Beetroot, also known as beets or garden beets, is a root vegetable that is widely cultivated and consumed around the world. It belongs to the Chenopodiaceae family and is scientifically known as Beta vulgaris. Beetroot has a round or bulbous shape with a deep red or purplish skin and flesh. However, there are also varieties with white or yellow flesh and different shapes.

Beetroot is highly nutritious and offers several health benefits. It is a rich source of vitamins and minerals such as vitamin C, folate, potassium, manganese, and iron. It also contains dietary fibre and antioxidants, including betalains, which give beets their distinctive colour.

Beetroot can be eaten raw or cooked, and it has a sweet, earthy flavour. It is commonly used in salads, soups, stews, and pickled preparations. In some cuisines, beetroot is used to make juices, smoothies, and even desserts. Additionally, beetroot leaves, also known as beet greens, are edible and can be cooked and consumed similarly to spinach or Swiss chard.

Due to its vibrant colour and nutritional value, beetroot is often used as a natural food colouring agent. It is also popular for its potential health benefits, including improved blood pressure, increased exercise performance, and enhanced digestion. However, it's important to note that individual results may vary, and it's always a good idea to consult with a healthcare professional for personalized advice.

More on health benefits

Here are some additional health benefits associated with beetroot:

Heart Health: Beetroot is rich in nitrates, which are converted to nitric oxide in the body. Nitric oxide helps relax and dilate blood vessels, which can lower blood pressure and improve blood flow. Regular consumption of beetroot has been linked to reduced risk of heart disease and stroke.

Improved Exercise Performance: The nitrates in beetroot have also been shown to enhance exercise performance. Nitric oxide promotes oxygen utilization in the muscles, resulting in increased endurance and improved stamina during physical activity. Some athletes consume beetroot juice as a natural performance-enhancing supplement.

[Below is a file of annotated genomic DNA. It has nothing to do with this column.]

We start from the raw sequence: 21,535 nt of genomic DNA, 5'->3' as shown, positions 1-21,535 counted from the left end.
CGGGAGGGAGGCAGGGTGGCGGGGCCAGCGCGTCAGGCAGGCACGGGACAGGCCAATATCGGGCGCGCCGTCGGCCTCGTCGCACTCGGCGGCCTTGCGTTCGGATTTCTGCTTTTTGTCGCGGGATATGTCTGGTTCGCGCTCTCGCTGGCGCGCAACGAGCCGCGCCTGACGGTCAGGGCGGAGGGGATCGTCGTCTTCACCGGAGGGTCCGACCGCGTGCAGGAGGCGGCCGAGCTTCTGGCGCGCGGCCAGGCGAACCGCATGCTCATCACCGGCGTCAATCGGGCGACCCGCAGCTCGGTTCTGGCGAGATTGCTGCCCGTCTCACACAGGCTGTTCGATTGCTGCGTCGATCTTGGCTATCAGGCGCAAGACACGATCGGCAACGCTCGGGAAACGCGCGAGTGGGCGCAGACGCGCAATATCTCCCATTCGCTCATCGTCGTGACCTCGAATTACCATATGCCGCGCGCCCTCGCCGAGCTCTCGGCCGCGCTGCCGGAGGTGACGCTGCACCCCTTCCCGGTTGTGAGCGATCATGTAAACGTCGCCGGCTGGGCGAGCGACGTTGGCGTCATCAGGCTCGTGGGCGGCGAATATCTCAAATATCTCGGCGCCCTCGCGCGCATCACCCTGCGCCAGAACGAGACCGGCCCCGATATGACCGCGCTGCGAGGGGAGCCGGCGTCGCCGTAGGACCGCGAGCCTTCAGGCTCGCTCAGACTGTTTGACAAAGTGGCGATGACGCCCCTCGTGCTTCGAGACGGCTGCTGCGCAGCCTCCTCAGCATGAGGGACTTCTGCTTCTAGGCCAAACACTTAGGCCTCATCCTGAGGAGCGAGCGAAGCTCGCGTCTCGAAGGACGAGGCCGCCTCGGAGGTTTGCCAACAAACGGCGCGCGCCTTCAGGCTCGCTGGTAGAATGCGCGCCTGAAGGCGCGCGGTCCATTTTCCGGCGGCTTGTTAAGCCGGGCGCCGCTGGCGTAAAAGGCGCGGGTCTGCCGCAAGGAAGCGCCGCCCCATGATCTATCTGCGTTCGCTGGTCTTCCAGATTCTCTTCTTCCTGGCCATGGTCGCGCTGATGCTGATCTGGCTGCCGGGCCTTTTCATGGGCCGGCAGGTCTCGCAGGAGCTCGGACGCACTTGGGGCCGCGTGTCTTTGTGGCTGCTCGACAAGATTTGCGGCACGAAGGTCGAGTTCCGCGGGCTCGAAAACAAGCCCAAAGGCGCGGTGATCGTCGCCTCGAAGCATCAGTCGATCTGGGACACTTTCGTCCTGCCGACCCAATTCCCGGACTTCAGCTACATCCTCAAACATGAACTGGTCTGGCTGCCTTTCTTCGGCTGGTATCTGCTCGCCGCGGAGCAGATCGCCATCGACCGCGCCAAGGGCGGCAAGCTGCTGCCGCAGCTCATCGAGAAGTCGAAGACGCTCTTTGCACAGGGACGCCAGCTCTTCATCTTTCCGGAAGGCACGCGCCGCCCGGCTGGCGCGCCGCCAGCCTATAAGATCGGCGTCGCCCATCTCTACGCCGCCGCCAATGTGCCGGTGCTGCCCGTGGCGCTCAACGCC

Anti-Inflammatory Properties: Beetroot contains betalains, which are antioxidants with anti-inflammatory properties. These compounds help reduce inflammation in the body, which is associated with various chronic conditions, including heart disease, arthritis, and certain types of cancer.

Digestive Health: The dietary fibre content in beetroot supports healthy digestion. It adds bulk to the stool, promoting regular bowel movements and preventing constipation. Additionally, beetroot contains natural enzymes that can aid in digestion and nutrient absorption.

Detoxification: Beetroot is known for its detoxifying properties. It supports liver function by aiding in the elimination of toxins from the body. The betalains in beetroot also help purify the blood and promote the excretion of harmful substances.

Cognitive Function: The high concentration of nitrates in beetroot may benefit brain health. Nitric oxide promotes blood flow to the brain, improving cognitive function, mental clarity, and potentially reducing the risk of age-related cognitive decline and dementia.

Weight Management: Beetroot is low in calories and fat while being high in fiber, which helps promote feelings of fullness and satiety. Including beetroot in your diet can help you manage your weight and support healthy eating habits.

It's important to note that while beetroot offers numerous potential health benefits, individual results may vary. As with any dietary changes or health concerns, it's always advisable to consult with a healthcare professional for personalized advice.

Which country grows the most beetroots?